How to be a Recessionista

When a fashionista can tighten her budget belt just as well as she can a wide, patent leather one, she earns herself a new title: recessionista.

These are the women who listen to their inner Suze Orman and put down the Christian Louboutins. They get a nice buzz from slashed prices and clearance signs bring tears to their eyes. But, their style never reflects their commitment to savings.

"It physically hurts me to pay full price," says Kathryn Finney, creator of "People have this belief that if it’s under $10 it’s not worthy and if it’s over $100 it must be great. That’s simply not true."

Fashion mavens who want to maintain a high standard of style in this dire economic climate must change their thinking. Simply stalking sales won’t cut it, either.

To be a true recessionista you have to implement the same creativity with your wallet that you do with your wardrobe.

Here are some of Finney’s best penny-pinching tips. Check out the looks we’ve put together, too. Each of them illustrate how well affordability and fashion are getting along these days.



You’d be surprised how much this could save you. You don’t have to own a Singer, either. Just the basic skills will save you trips to the tailor for hemming and "taking in" garments.

Plus, lost buttons and broken zippers won’t translate to "out of commission" clothes.


Invite your most stylish friends and ask them to bring their finest dust-collecting duds. To make the trading fair, for every item a guest takes, they must give one.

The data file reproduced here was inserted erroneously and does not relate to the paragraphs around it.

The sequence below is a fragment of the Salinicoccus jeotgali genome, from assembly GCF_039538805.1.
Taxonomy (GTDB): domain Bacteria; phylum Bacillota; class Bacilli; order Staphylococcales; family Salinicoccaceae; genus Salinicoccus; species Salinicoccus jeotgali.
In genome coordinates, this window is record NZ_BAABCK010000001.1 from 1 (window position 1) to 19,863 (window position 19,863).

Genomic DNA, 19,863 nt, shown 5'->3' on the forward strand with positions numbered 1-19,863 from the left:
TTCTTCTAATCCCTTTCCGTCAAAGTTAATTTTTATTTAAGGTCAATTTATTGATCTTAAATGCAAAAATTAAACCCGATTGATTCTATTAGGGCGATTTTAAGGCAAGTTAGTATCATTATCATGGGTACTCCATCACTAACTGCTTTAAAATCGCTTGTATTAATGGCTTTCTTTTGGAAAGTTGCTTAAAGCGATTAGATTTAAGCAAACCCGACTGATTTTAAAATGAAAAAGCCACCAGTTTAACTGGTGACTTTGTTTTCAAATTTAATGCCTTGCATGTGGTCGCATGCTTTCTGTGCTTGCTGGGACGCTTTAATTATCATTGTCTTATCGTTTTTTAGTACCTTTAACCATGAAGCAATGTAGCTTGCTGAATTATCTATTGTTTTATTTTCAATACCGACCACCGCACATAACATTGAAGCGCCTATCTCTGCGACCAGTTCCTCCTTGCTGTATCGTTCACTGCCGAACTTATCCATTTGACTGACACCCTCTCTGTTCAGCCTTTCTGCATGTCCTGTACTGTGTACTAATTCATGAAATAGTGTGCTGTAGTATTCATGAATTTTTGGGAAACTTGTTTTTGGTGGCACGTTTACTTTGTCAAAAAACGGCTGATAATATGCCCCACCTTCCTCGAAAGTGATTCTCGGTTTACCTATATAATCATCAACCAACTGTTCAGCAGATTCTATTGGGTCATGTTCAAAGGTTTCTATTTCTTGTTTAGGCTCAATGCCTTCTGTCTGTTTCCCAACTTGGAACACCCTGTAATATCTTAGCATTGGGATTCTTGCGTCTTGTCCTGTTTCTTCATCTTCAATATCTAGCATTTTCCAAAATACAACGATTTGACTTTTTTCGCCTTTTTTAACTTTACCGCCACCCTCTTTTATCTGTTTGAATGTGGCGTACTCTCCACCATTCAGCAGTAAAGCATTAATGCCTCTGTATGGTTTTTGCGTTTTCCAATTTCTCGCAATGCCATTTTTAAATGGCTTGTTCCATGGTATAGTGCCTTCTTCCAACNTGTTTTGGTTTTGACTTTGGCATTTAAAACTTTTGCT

If more than one party is interested in an item, some hosts require a "walk-off" to determine a winner.


If you’re not pointing and clicking while you shop, then surely you’re driving and guzzling — gas, that is.

The best way to avoid the "E" on your gas gauge is to buy your clothes, outerwear, underwear and athletic gear all in one spot. Kohl’s, Target, Old Navy and H&M are excellent resources.

• Surf ebay

Bid at the right price and the right time and you can walk away with a steal of a deal.

Likewise, if it’s time to part ways with a garment, post it at the price of your choice and reap the profits.


They can require more digging than an archaeologist is willing to do, but the treasures you can find at Savers and Goodwill make it well worth it.

If for nothing else, at least consider going thrift for your winter coat this year.


Find a shoe repair shop. No need to invest in a new pair if it’s just a matter of a worn down heel or broken sandal strap.

It’s the best way to get the most out of your shoe investments and prevents bidding an early farewell to favorites.

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